Why Not a Y?

Why Not a Why?

looked at the new me in the old mirror. I studied the symbol of my surgical salvation─a vertical scar now permanently tattooed on my chest.

Superman wore an S across his sternum. But as I examined this mark that life had left on me, I decided it looked more like the letter I.

As I played my little post-op game of alphabet association, a thought suddenly deposited itself in my mind: Why not a Y?

I had seen the shape of the autopsy cut too many times not to know what it looked like. It’s even called the “Y incision” at times. So why wasn’t I wearing a Y?

According to my surgeon, I had four blockages, ranging from 100 percent to 80 percent. He said the artery known as the “widow maker” was the one completely blocked.


If I was a heart attack waiting to happen, why didn’t it happen? Who made the decision about the shape of my incision? And why not a Y?


I thought back to several years earlier, when I walked into another doctor’s office suffering from fatigue. I had presided over a graveside funeral that morning and figured the 100-degree heat had done me in. After a quick blood test, the doctor gave me the news. He didn’t tell me what I had, but what I was: “You’re a diabetic.”

This was another way of saying, “Here’s your letter─a D.” When further testing revealed my blood sugar was at 895, the doctor marveled aloud that I’d been walking and driving . . . instead of being in a coma.

Now I don’t believe for one moment that the stories from my medical file are more serious or sensational than anyone else’s, including yours.

Maybe you have a scar that should be in the Guinness Book of World Records, I’ll take your word for it. Perhaps doctors removed something awful from your body, and now you keep it in a jar on your mantle, or wear it on a chain around your neck . . . I really don’t need to see it. The last thing I want to do is start comparing battle scars or “ward” stories.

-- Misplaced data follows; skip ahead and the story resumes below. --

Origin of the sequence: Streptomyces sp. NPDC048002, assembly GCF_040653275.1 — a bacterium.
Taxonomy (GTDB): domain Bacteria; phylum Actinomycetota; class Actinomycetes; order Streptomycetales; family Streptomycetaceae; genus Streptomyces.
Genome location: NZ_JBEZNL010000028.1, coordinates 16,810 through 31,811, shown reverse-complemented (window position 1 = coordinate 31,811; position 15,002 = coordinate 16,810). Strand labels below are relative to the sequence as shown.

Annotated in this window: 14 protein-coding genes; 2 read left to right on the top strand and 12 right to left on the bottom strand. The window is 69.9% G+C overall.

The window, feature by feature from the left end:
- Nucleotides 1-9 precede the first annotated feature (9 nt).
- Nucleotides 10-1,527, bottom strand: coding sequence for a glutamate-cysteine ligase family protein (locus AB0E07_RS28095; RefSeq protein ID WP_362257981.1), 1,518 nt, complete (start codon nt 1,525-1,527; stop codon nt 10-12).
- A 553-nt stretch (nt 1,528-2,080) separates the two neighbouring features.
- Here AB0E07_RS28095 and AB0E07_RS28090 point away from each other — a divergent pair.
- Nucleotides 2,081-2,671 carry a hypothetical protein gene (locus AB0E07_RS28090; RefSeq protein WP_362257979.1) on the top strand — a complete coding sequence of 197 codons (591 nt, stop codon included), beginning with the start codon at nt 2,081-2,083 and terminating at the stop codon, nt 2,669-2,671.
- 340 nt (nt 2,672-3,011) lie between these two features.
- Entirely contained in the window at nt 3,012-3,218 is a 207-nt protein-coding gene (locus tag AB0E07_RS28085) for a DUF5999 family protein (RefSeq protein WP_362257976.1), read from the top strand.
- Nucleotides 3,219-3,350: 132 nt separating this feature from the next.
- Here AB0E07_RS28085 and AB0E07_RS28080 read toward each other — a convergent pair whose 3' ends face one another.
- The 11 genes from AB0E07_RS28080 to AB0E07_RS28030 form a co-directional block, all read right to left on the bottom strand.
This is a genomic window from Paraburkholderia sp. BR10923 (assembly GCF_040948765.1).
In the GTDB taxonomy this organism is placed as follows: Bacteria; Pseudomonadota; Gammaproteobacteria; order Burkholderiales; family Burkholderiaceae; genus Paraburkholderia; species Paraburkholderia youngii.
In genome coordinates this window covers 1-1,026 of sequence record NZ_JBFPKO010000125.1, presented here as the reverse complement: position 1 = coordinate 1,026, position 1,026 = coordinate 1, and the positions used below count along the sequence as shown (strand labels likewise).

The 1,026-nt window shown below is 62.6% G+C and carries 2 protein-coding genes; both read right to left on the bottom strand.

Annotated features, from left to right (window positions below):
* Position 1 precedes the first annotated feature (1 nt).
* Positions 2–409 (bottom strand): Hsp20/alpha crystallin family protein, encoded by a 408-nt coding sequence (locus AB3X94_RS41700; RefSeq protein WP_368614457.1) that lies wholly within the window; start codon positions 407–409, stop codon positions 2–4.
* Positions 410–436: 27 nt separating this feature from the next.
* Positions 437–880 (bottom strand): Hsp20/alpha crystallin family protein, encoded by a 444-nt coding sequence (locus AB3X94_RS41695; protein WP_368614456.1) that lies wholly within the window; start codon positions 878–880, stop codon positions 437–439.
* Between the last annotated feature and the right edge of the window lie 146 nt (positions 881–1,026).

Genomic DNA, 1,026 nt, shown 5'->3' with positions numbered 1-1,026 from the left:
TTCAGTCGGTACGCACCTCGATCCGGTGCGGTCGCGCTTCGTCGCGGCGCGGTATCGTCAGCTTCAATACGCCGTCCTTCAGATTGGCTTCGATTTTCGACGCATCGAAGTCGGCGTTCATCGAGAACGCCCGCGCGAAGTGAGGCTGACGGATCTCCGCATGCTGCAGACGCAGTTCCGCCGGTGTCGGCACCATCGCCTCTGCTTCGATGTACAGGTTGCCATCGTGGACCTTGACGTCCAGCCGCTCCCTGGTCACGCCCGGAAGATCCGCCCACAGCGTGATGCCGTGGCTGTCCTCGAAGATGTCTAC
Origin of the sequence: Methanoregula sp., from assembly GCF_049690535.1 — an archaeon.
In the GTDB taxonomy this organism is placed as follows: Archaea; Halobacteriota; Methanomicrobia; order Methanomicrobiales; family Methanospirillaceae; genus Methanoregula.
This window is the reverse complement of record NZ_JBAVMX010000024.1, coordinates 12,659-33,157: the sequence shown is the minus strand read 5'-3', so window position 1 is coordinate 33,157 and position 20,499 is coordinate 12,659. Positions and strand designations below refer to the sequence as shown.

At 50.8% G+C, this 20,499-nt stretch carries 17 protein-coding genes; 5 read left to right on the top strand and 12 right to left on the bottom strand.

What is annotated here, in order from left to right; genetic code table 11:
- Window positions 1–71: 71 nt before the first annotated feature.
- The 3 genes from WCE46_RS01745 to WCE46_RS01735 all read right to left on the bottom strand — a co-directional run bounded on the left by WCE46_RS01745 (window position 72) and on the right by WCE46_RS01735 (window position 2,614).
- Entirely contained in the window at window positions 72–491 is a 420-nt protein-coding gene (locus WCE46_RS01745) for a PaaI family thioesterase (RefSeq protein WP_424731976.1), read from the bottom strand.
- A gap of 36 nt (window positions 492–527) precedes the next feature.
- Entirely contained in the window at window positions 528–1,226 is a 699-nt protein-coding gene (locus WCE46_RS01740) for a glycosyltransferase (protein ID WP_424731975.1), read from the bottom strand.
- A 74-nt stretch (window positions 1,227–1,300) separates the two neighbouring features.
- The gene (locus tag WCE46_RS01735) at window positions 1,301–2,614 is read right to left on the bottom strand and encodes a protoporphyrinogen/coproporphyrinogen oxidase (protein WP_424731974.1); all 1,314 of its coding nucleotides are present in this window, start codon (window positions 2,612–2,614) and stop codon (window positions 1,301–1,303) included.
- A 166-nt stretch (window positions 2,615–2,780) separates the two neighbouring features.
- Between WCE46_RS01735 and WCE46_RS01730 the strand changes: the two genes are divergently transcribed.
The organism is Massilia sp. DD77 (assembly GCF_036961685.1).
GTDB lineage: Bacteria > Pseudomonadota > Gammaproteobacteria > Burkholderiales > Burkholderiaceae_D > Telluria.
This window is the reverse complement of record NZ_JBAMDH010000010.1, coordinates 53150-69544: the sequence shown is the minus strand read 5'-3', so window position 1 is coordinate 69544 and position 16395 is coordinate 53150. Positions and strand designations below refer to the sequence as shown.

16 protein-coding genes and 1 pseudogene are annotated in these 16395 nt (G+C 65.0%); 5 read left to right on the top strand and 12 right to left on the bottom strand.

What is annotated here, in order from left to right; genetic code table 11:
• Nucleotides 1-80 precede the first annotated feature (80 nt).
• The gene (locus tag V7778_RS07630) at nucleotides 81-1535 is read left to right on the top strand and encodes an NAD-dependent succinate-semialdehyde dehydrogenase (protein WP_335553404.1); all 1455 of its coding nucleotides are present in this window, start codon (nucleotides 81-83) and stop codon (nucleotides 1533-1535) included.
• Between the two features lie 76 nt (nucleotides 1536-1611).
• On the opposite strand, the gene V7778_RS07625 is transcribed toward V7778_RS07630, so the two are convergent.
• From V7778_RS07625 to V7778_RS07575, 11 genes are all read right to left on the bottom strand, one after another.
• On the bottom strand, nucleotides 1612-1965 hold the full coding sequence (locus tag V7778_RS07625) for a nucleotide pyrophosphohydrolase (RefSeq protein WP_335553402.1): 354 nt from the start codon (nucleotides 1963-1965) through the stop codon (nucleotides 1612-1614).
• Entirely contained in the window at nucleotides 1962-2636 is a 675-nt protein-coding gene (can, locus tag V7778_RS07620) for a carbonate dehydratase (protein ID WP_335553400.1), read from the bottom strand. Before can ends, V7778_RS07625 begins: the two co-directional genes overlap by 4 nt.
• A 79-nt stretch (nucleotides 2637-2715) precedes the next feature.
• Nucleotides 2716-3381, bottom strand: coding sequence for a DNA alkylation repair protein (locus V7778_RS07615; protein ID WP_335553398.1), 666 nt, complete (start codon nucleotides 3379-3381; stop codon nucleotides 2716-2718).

I’m also aware death doesn’t always mean an autopsy. They only carve a Y if there’s a question concerning the cause or circumstances of the death. But in reality, every death involves a question, and that question involves a why. And in my case the question was, Why not a Y?

The quest in my question must ultimately direct me toward God. After all, our times are in His hand (Ps. 31:15); He determines the number of our days (Job 14:5). And while His sovereignty fills me with a sense of wonder, I must confess His selectivity sometimes also leaves me wondering.

Why do certain individuals survive, while others succumb? Why do so many stick it out when tested, yet only some get to stick around and share their testimony? Why do certain faith-filled Christians get healed, while other faith-filled Christians go home? Why do some hear God say, “According to your faith let it be done to you” (Matt. 9:29)*, while others hear, “Well done, good and faithful servant” (25:21)?

While my musings are still marked with these question marks, I’ve had to come to a sort of intrapersonal compromise. I regularly remind myself I was not given a Y this time, but an I.

After my surgery, I remember being drawn to the message of Psalm 33:18, about how God has placed His I on me. The psalmist wrote: “Behold, the eye of the Lord is on those who fear Him.” All right, I confess that’s not the correct way to interpret that verse. Just my feeble attempt at a little post-op humor.

My “widow-maker” artery was completely blocked.